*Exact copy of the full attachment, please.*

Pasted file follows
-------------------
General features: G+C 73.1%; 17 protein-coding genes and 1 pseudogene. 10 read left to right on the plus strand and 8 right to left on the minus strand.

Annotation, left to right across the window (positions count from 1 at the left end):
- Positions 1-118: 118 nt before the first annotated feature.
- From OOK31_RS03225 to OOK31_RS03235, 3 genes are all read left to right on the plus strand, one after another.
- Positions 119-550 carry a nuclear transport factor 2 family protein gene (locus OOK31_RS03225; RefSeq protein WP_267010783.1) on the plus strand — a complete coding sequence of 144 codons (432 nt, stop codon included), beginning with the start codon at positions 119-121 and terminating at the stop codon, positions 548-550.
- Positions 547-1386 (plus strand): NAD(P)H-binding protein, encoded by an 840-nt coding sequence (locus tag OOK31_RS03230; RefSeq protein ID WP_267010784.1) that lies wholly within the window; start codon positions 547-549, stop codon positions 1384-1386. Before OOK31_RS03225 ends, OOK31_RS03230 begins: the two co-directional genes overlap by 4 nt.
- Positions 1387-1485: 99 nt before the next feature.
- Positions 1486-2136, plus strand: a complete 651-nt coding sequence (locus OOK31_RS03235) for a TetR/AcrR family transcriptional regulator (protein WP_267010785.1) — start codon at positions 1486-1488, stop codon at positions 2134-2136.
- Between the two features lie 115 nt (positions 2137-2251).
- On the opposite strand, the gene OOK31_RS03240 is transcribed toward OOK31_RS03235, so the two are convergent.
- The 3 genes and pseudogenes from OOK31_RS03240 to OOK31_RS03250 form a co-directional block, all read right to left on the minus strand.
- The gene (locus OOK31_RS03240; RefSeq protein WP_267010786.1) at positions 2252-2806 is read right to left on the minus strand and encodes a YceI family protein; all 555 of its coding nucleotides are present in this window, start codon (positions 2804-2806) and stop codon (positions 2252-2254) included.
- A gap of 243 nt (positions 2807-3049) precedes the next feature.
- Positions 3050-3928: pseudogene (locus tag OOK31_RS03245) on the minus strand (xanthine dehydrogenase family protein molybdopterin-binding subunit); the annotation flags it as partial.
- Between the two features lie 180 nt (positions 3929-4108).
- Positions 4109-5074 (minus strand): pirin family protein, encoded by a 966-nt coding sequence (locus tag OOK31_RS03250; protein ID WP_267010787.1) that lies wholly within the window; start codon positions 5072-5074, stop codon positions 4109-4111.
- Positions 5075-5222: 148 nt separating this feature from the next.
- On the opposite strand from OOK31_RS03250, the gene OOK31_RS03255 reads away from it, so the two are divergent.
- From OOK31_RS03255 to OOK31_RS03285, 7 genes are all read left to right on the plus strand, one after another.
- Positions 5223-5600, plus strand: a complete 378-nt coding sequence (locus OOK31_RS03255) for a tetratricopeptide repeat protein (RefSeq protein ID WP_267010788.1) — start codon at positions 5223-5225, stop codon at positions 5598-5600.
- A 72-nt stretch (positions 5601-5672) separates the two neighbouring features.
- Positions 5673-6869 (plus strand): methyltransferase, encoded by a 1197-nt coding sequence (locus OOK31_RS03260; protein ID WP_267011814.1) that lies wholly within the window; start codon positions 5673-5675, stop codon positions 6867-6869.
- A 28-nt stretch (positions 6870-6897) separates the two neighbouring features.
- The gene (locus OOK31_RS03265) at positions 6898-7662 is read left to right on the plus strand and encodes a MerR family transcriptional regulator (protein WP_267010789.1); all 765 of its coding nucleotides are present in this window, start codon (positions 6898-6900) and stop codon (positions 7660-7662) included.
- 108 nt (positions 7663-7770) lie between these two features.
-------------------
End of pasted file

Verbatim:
General features: G+C 73.1%; 17 protein-coding genes and 1 pseudogene. 10 read left to right on the plus strand and 8 right to left on the minus strand.

Annotation, left to right across the window (positions count from 1 at the left end):
- Positions 1-118: 118 nt before the first annotated feature.
- From OOK31_RS03225 to OOK31_RS03235, 3 genes are all read left to right on the plus strand, one after another.
- Positions 119-550 carry a nuclear transport factor 2 family protein gene (locus OOK31_RS03225; RefSeq protein WP_267010783.1) on the plus strand — a complete coding sequence of 144 codons (432 nt, stop codon included), beginning with the start codon at positions 119-121 and terminating at the stop codon, positions 548-550.
- Positions 547-1386 (plus strand): NAD(P)H-binding protein, encoded by an 840-nt coding sequence (locus tag OOK31_RS03230; RefSeq protein ID WP_267010784.1) that lies wholly within the window; start codon positions 547-549, stop codon positions 1384-1386. Before OOK31_RS03225 ends, OOK31_RS03230 begins: the two co-directional genes overlap by 4 nt.
- Positions 1387-1485: 99 nt before the next feature.
- Positions 1486-2136, plus strand: a complete 651-nt coding sequence (locus OOK31_RS03235) for a TetR/AcrR family transcriptional regulator (protein WP_267010785.1) — start codon at positions 1486-1488, stop codon at positions 2134-2136.
- Between the two features lie 115 nt (positions 2137-2251).
- On the opposite strand, the gene OOK31_RS03240 is transcribed toward OOK31_RS03235, so the two are convergent.
- The 3 genes and pseudogenes from OOK31_RS03240 to OOK31_RS03250 form a co-directional block, all read right to left on the minus strand.
- The gene (locus OOK31_RS03240; RefSeq protein WP_267010786.1) at positions 2252-2806 is read right to left on the minus strand and encodes a YceI family protein; all 555 of its coding nucleotides are present in this window, start codon (positions 2804-2806) and stop codon (positions 2252-2254) included.
- A gap of 243 nt (positions 2807-3049) precedes the next feature.
- Positions 3050-3928: pseudogene (locus tag OOK31_RS03245) on the minus strand (xanthine dehydrogenase family protein molybdopterin-binding subunit); the annotation flags it as partial.
- Between the two features lie 180 nt (positions 3929-4108).
- Positions 4109-5074 (minus strand): pirin family protein, encoded by a 966-nt coding sequence (locus tag OOK31_RS03250; protein ID WP_267010787.1) that lies wholly within the window; start codon positions 5072-5074, stop codon positions 4109-4111.
- Positions 5075-5222: 148 nt separating this feature from the next.
- On the opposite strand from OOK31_RS03250, the gene OOK31_RS03255 reads away from it, so the two are divergent.
- From OOK31_RS03255 to OOK31_RS03285, 7 genes are all read left to right on the plus strand, one after another.
- Positions 5223-5600, plus strand: a complete 378-nt coding sequence (locus OOK31_RS03255) for a tetratricopeptide repeat protein (RefSeq protein ID WP_267010788.1) — start codon at positions 5223-5225, stop codon at positions 5598-5600.
- A 72-nt stretch (positions 5601-5672) separates the two neighbouring features.
- Positions 5673-6869 (plus strand): methyltransferase, encoded by a 1197-nt coding sequence (locus OOK31_RS03260; protein ID WP_267011814.1) that lies wholly within the window; start codon positions 5673-5675, stop codon positions 6867-6869.
- A 28-nt stretch (positions 6870-6897) separates the two neighbouring features.
- The gene (locus OOK31_RS03265) at positions 6898-7662 is read left to right on the plus strand and encodes a MerR family transcriptional regulator (protein WP_267010789.1); all 765 of its coding nucleotides are present in this window, start codon (positions 6898-6900) and stop codon (positions 7660-7662) included.
- 108 nt (positions 7663-7770) lie between these two features.